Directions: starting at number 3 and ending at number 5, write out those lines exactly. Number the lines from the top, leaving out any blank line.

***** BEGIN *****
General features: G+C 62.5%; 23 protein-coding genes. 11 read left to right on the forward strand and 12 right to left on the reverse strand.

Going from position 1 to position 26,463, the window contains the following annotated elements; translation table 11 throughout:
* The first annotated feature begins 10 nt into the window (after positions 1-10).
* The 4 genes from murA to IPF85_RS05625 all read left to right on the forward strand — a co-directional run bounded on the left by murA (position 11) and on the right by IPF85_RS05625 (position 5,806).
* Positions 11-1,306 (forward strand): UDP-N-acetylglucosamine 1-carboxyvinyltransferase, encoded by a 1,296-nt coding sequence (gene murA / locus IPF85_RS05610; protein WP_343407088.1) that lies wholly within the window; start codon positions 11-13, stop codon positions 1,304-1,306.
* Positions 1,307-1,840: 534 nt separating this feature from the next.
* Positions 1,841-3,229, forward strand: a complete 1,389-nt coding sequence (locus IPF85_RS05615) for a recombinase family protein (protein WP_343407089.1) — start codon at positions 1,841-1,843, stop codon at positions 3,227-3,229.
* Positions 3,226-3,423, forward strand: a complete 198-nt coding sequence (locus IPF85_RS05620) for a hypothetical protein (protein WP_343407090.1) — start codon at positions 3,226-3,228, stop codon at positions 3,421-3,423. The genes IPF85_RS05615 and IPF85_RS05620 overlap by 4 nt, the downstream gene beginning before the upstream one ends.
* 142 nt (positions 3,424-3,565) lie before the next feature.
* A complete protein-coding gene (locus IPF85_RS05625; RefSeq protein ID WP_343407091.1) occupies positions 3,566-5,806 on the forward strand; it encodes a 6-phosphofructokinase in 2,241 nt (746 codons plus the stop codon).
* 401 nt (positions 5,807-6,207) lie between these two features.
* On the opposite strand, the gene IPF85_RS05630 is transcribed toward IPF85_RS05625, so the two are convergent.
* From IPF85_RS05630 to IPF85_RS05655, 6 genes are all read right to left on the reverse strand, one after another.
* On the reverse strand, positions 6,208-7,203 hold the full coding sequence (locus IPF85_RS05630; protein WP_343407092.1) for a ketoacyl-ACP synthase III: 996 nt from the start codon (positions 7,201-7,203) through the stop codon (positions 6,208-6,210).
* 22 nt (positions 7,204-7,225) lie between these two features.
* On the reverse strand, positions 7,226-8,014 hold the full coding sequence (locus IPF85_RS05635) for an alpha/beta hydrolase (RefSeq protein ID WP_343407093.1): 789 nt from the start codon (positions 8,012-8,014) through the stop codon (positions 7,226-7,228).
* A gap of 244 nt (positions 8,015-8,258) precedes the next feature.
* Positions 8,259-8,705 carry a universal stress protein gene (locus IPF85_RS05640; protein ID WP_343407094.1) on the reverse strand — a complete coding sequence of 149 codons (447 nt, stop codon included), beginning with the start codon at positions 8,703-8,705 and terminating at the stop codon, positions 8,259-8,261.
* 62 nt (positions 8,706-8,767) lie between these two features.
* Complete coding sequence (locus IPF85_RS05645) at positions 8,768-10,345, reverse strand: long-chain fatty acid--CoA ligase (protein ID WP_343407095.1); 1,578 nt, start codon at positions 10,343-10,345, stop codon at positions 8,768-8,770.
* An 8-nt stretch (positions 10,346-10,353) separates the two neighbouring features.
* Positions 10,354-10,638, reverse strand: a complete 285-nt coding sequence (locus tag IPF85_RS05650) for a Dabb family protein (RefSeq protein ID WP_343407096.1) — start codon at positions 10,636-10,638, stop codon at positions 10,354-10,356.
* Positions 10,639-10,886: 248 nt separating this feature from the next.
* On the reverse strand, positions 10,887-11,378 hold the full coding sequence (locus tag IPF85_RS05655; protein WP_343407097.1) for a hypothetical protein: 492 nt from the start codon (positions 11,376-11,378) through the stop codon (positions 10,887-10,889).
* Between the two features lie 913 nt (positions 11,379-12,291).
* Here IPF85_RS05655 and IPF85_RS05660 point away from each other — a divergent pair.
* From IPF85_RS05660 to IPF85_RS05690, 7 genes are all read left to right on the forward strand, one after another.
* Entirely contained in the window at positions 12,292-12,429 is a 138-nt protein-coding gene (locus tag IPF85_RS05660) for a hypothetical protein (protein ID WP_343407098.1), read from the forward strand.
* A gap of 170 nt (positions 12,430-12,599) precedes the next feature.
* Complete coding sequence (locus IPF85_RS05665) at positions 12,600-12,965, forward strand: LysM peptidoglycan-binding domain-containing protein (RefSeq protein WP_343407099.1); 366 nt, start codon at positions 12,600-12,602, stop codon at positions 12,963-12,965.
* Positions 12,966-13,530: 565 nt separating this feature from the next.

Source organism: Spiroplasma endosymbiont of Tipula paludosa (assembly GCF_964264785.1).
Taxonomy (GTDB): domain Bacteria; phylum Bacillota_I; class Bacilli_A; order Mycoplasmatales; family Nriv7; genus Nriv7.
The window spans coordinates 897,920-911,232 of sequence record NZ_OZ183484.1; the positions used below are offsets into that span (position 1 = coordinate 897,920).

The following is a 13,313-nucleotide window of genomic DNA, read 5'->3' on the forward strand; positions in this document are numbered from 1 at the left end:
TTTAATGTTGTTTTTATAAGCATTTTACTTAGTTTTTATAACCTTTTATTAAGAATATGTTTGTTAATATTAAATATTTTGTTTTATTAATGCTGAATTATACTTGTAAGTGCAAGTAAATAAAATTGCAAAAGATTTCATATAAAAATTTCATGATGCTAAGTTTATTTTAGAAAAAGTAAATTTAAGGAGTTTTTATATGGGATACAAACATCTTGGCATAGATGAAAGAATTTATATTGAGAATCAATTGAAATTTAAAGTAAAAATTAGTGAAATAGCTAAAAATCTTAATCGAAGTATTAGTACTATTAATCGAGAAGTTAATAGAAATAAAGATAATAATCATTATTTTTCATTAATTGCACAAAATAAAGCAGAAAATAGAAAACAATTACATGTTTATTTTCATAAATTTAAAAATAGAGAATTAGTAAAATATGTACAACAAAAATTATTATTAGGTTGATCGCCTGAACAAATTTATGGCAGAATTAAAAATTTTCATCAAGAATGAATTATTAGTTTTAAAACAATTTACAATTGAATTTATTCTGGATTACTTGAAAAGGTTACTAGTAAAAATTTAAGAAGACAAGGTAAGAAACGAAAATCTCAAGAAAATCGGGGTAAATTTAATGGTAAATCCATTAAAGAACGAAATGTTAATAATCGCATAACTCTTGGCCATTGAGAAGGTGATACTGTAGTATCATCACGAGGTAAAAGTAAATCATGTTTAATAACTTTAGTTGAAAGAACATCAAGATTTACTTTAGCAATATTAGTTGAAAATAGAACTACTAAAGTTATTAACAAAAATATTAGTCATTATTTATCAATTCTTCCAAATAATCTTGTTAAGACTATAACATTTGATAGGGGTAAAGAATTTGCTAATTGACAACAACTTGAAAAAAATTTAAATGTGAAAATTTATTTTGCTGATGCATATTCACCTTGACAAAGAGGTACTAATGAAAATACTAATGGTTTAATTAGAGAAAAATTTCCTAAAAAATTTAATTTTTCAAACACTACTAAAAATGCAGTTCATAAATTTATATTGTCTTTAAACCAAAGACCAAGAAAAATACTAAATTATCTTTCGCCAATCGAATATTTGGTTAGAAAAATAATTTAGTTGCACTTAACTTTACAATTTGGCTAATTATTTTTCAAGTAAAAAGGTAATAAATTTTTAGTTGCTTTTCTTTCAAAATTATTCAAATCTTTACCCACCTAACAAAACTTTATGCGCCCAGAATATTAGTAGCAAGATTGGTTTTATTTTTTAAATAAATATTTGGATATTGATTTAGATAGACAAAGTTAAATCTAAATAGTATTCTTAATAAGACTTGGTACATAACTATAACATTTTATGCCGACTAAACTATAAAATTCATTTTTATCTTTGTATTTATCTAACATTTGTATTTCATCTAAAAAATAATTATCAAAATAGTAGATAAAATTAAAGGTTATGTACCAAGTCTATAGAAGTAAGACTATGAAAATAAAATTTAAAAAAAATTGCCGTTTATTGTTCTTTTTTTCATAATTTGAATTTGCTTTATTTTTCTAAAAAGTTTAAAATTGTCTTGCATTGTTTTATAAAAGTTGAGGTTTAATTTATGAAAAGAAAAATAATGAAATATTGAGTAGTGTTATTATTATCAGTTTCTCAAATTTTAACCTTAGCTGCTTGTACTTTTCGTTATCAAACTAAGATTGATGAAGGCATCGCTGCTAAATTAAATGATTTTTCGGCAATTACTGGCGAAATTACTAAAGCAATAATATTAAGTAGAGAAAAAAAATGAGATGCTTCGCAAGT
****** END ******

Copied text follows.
* The first annotated feature begins 10 nt into the window (after positions 1-10).
* The 4 genes from murA to IPF85_RS05625 all read left to right on the forward strand — a co-directional run bounded on the left by murA (position 11) and on the right by IPF85_RS05625 (position 5,806).
* Positions 11-1,306 (forward strand): UDP-N-acetylglucosamine 1-carboxyvinyltransferase, encoded by a 1,296-nt coding sequence (gene murA / locus IPF85_RS05610; protein WP_343407088.1) that lies wholly within the window; start codon positions 11-13, stop codon positions 1,304-1,306.